FHS orientation kicks off year

Tours, presentation of rules help students adjust to new school

About 450 Farragut High School incoming freshmen piled into the school’s auditorium for the school’s freshmen orientation.

The students arrived at the school Friday morning, Aug. 5, to meet administrators, learn about FHS’ traditions, tour the school, walk through their schedules and meet teachers.

“They are in for a fun-filled, exciting, packed schedule to-day,” Natalie Sisk, FHS science teacher and freshmen orientation organizer, said.

The school has been holding a freshmen orientation since 1999, she said. Normally, the orientation is a two-day process, during which eighth graders take the tour in the spring then walk through their schedule at an orientation before school starts.

“This year, with the TNReady testing, we were not allowed to have the spring orientation,” Sisk said. “So, we are doing everything in one day.”

The freshmen are among the 1,800 total number of students enrolled this school year, Candace Greer, FHS’s new curri-culum principal, said.

“This [450] represents a 200-student increase,” she said. “It’s really great that these people chose to come to Farragut.”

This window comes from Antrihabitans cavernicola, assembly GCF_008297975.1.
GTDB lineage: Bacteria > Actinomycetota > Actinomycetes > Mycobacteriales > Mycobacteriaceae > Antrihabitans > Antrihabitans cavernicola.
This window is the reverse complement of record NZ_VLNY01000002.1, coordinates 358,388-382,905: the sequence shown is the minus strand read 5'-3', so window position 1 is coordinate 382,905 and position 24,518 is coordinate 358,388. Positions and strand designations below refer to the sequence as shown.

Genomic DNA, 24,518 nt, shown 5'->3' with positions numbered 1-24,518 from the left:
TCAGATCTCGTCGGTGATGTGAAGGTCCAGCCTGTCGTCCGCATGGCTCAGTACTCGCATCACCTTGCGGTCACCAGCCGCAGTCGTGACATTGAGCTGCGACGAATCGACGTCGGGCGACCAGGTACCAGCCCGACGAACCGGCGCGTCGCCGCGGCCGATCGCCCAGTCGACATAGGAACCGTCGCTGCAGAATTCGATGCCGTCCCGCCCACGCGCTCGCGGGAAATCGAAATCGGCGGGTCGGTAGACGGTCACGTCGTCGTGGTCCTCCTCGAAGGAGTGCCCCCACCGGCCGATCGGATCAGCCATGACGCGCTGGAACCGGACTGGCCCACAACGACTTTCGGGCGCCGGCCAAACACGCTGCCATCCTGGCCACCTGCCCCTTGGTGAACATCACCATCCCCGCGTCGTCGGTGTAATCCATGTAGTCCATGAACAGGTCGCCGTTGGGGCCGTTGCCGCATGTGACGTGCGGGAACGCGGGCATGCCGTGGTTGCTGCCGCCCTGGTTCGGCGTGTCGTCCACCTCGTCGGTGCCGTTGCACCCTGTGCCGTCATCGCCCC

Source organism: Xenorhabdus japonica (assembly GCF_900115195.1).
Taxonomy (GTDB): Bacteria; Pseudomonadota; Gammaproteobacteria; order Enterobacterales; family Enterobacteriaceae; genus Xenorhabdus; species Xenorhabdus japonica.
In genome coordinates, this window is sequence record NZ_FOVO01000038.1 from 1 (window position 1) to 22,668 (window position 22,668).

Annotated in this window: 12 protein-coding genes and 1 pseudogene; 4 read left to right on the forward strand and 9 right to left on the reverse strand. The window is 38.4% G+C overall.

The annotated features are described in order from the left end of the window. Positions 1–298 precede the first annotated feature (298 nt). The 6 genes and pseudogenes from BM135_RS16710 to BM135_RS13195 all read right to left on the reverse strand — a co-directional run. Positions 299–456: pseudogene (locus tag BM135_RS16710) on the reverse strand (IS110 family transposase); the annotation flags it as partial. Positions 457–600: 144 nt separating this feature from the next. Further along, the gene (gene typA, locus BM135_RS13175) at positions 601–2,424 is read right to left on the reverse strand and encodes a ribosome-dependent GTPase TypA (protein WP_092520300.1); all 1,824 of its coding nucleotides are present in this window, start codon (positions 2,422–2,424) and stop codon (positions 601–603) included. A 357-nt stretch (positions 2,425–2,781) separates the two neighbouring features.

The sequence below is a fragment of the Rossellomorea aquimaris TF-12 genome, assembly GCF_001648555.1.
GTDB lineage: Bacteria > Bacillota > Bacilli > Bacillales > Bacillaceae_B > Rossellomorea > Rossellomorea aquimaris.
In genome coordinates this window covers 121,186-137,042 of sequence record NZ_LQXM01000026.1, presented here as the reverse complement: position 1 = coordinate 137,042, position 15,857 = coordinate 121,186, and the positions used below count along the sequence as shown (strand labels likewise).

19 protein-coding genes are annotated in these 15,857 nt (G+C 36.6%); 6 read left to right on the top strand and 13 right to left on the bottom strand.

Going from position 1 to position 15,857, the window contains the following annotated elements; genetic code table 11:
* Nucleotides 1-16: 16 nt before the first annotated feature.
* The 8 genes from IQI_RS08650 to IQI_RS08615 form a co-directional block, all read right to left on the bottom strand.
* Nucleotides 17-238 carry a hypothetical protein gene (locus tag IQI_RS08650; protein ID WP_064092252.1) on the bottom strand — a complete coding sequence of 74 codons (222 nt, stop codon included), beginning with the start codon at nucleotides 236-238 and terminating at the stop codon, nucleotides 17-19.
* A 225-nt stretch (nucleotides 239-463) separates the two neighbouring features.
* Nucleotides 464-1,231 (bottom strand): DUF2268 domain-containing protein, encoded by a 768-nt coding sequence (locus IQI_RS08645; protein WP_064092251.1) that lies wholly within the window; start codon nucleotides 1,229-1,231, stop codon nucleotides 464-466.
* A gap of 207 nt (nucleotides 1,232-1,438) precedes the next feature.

Greer began her duties July 11 and joined Ryan Siebe, FHS’s new principal.

Siebe said the orientation went smoothly.

“Natalie Sisk has organized this orientation for at least 10 years,” he said.

About 50 student leaders from FHS's Executive Board helped answer students’ questions and guide them to where freshmen needed to be during the orientation. The board’s students are made up of 10th, 11th and 12th graders.

They serve on 10 committees to organize activities, such as freshmen orientation, a freshmen and new students mentoring program, advertising of upcoming events, organizing a freshman tailgating party at FHS’s first home game and other activities.

“[The executive board members] stay with me until they graduate,” Sisk said. “I have 125 mentors who are 11th and 12th graders. They are on committees and do things throughout the year.

The executive committee was formed in 1997, and uses mentors to ease the transition of students from middle school to high school and to help ease fears of new students entering FHS, Sisk said.

“We want to touch base with any student who walks through the door,” she said.

The board’s mentoring program reaches out to freshmen and new students of all grades by matching higher classmen with the new students and freshmen, Sisk said.

The Executive Board, which Sisk heads, falls under the direction of Anthony Norris, assistant principal, and Ashley Bennewitz, guidance counselor.

“It takes a team to orchestrate something this big,” Sisk said. “The three of us work together [with the board].”

The mentoring program reaches out to freshmen and new students of all grades.